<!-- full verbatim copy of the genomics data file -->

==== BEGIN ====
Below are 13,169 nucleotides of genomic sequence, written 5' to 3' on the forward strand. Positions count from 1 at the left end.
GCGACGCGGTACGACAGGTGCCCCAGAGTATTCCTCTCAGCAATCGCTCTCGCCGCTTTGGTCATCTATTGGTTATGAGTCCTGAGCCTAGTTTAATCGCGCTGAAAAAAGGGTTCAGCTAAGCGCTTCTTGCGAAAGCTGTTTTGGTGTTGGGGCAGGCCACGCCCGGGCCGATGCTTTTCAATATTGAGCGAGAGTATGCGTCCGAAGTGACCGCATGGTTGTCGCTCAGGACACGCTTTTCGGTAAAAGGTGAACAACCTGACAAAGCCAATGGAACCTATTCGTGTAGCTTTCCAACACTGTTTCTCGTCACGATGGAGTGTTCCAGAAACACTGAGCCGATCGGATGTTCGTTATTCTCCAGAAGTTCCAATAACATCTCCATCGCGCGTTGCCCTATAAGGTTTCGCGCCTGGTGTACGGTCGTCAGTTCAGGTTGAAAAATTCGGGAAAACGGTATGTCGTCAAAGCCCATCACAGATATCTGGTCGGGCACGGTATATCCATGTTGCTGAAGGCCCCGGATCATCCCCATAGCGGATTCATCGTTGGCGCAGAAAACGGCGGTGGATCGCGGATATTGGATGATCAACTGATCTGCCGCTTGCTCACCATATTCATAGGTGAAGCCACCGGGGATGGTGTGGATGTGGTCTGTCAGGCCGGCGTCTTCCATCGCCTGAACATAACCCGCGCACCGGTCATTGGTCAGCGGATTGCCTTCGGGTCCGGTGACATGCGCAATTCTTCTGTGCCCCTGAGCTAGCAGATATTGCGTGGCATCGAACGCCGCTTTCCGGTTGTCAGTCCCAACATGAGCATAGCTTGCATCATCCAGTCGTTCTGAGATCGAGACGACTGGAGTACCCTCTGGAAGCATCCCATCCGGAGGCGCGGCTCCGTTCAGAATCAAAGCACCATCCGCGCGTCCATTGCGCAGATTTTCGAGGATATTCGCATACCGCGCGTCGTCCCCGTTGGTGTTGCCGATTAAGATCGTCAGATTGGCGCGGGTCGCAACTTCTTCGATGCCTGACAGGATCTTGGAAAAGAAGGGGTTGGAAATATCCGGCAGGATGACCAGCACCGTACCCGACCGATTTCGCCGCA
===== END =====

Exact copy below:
Below are 13,169 nucleotides of genomic sequence, written 5' to 3' on the forward strand. Positions count from 1 at the left end.
GCGACGCGGTACGACAGGTGCCCCAGAGTATTCCTCTCAGCAATCGCTCTCGCCGCTTTGGTCATCTATTGGTTATGAGTCCTGAGCCTAGTTTAATCGCGCTGAAAAAAGGGTTCAGCTAAGCGCTTCTTGCGAAAGCTGTTTTGGTGTTGGGGCAGGCCACGCCCGGGCCGATGCTTTTCAATATTGAGCGAGAGTATGCGTCCGAAGTGACCGCATGGTTGTCGCTCAGGACACGCTTTTCGGTAAAAGGTGAACAACCTGACAAAGCCAATGGAACCTATTCGTGTAGCTTTCCAACACTGTTTCTCGTCACGATGGAGTGTTCCAGAAACACTGAGCCGATCGGATGTTCGTTATTCTCCAGAAGTTCCAATAACATCTCCATCGCGCGTTGCCCTATAAGGTTTCGCGCCTGGTGTACGGTCGTCAGTTCAGGTTGAAAAATTCGGGAAAACGGTATGTCGTCAAAGCCCATCACAGATATCTGGTCGGGCACGGTATATCCATGTTGCTGAAGGCCCCGGATCATCCCCATAGCGGATTCATCGTTGGCGCAGAAAACGGCGGTGGATCGCGGATATTGGATGATCAACTGATCTGCCGCTTGCTCACCATATTCATAGGTGAAGCCACCGGGGATGGTGTGGATGTGGTCTGTCAGGCCGGCGTCTTCCATCGCCTGAACATAACCCGCGCACCGGTCATTGGTCAGCGGATTGCCTTCGGGTCCGGTGACATGCGCAATTCTTCTGTGCCCCTGAGCTAGCAGATATTGCGTGGCATCGAACGCCGCTTTCCGGTTGTCAGTCCCAACATGAGCATAGCTTGCATCATCCAGTCGTTCTGAGATCGAGACGACTGGAGTACCCTCTGGAAGCATCCCATCCGGAGGCGCGGCTCCGTTCAGAATCAAAGCACCATCCGCGCGTCCATTGCGCAGATTTTCGAGGATATTCGCATACCGCGCGTCGTCCCCGTTGGTGTTGCCGATTAAGATCGTCAGATTGGCGCGGGTCGCAACTTCTTCGATGCCTGACAGGATCTTGGAAAAGAAGGGGTTGGAAATATCCGGCAGGATGACCAGCACCGTACCCGACCGATTTCGCCGCA